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Middle East

The past two weeks have led to some paradigm revisions here at the Library You See In Dreams.

Turns out there is no Roomful of Dust, ready to ignite. There is instead a large pile of wet newspaper.

The United States assassinated one of the highest ranking Iranian military leaders. And in return…the Iranians gave advance warning they were going to bomb an American airbase, so any Americans could be cleared out of the way.

Not exactly Pearl Harbor.

Last year Pakistan and India got so far as to actually carry out airstrikes on each other. No war. Iran and Saudi Arabia have been carrying out a proxy fight in Yemen for some time now. No war.

So this requires some thought. All conclusions must hang tentative.

My developing hypothesis is that war no longer works for the purposes of the modern nation-state. It’s too expensive and risky. Self-preservation is the name of the game. Make one error and Syria, now a fractured, war-ravaged mess dependent on outside powers, is your best case scenario.

The trick is, of course, that if this ceased to be true—if any one nation decided that the possibilities of gain were worth the risk—they wouldn’t say so. They’d just go and start the war. It would only be visible in hindsight.

But for now, it doesn’t look like that moment is anywhere near.

There’s a roomful of dust

And there’s some idiot flicking his Bic.

We’re at war, if the Iranian government wants it. There’s few casus belli clearer than assassinating a high-ranking general. Although if anyone in the Middle East wanted a line war, we’d have had about eight of them in the past two years.

Iran is not a superpower. A few years back, I looked it up: the Iranian defense budget was roughly equal to that of the United States Coast Guard. The theocracy is shaky. The economy is shot.

But therein lies the problem. The more desperate the Iranian ruling class feels, the more willing they will be to forget what the smart move is, and try to do something wild. To drop a dirty bomb on the Ghawar oil field. To spread nerve gas over one of our aircraft carrier—or an Israeli city. To carry out 9/11 scale attacks on American soil. To do something we won’t know they had the capability to do, until it’s too late.

Twice in my lifetime, the United States has unleashed major military offenses in the Persian Gulf region. Twice, the worst has not happened—although what did happen was pretty damn bad. Still, though, chaos did not run wild.

Yet it could have. Have we gotten too secure? Are we going to keep poking the rabid dog until we get well and truly bit?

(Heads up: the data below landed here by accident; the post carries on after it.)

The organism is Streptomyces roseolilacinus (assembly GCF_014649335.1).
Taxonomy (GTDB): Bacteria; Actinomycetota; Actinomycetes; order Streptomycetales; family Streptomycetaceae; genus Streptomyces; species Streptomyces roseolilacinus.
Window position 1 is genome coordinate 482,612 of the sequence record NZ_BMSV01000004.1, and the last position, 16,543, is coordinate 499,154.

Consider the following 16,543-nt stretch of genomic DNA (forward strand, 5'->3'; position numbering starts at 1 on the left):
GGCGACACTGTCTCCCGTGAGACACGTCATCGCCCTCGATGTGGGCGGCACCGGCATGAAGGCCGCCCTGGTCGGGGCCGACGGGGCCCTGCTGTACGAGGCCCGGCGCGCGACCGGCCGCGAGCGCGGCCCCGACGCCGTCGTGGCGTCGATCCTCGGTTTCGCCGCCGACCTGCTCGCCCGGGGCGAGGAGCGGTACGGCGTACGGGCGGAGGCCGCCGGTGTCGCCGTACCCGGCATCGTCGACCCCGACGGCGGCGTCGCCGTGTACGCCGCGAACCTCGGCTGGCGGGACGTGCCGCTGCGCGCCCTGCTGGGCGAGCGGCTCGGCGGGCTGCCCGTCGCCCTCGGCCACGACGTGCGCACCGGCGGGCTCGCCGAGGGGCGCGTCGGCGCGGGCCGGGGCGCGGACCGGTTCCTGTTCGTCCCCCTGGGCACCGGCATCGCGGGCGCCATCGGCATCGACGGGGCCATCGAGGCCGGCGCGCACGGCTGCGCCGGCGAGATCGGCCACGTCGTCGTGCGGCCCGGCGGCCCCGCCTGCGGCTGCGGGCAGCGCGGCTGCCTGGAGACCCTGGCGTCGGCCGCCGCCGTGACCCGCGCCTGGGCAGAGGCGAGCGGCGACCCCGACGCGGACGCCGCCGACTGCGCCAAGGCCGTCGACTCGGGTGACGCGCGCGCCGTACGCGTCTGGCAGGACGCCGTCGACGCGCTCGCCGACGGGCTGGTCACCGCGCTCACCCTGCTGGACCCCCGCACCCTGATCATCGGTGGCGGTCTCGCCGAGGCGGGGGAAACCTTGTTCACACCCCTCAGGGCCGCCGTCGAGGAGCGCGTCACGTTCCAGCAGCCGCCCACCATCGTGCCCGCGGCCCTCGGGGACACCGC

Only a fucking idiot would try. Unfortunately, we have just such a fucking idiot for a president.

All I know is this. Around the world, in Iran, in Iraq, in Saudi Arabia, in Israel, in India & Pakistan, in China & Russia, and certainly right here in the United States:

We need more hippies.

Saudi Arabia and Israel have formed what I’ve come to refer to privately as “The Aqaba Connection” (after the Gulf of Aqaba, on which both nations border) What, exactly, that connection consists of is hard to say. There is some loose diplomatic co-ordination. There are signs of outreach, like the new economic zone Mohammed bin Salman wants to establish across the Gulf from Israel. I guess the extreme theory would be that they are official secret allies, but I don’t think that’s the case—yet.

The force bringing them together is Iran. Iranian extension of force into Iraq and Syria has made historic dislike into active opposition. For the first time, the Islamic Republic has a line of communication to the Israeli border, through Iraq and Syria. A shaky one, to be true, but it’s there. If the Iranians want to attack the Golan Heights, they can.

Israel will not allow this situation to continue. For a while in April I honestly thought they might launch a ground offensive. They did not, and in retrospect that seems a little off. A ground offensive would be far too risky a proposition, and Israel has other avenues of attack.

For instance: it now seems that Israel and the Saudis have successfully brought Donald Trump onto their side. Maybe they’re bribing him, maybe they’re blackmailing him, or maybe they just have the Republican-stimulating juice he wants. The Aqaba Connection seems to have lobbied Trump to scrap the nuclear deal with Iran and reimpose sanctions. At the same time, they’ve apparently been urging him to lift sanctions on Russia, in hopes that Russia in return will squeeze the Iranians out of Syria.

John Bolton this week said regime change in Iran is not a U.S. goal. I doubt that. Certainly, neither of the Aqaba Connection will feel 100% safe until the Islamic Republic is replaced. All three parties are hoping the resulting economic decline from the reimposed sanctions topples the regime. The trick is what happens afterwards. Will Iran become another Syria? The Saudis might wish they had stayed with the ayatollahs.

So I don’t expect open warfare at this point, with one hitch. If the militant wing in Iran becomes convinced they could lose either their foothold in Syria or their power at home, they might decide, out of desperation, launch an offensive against Israel. Like the Japanese in 1941, withdraw would be psychologically impossible, so attack is the only option. But that is unlikely to happen.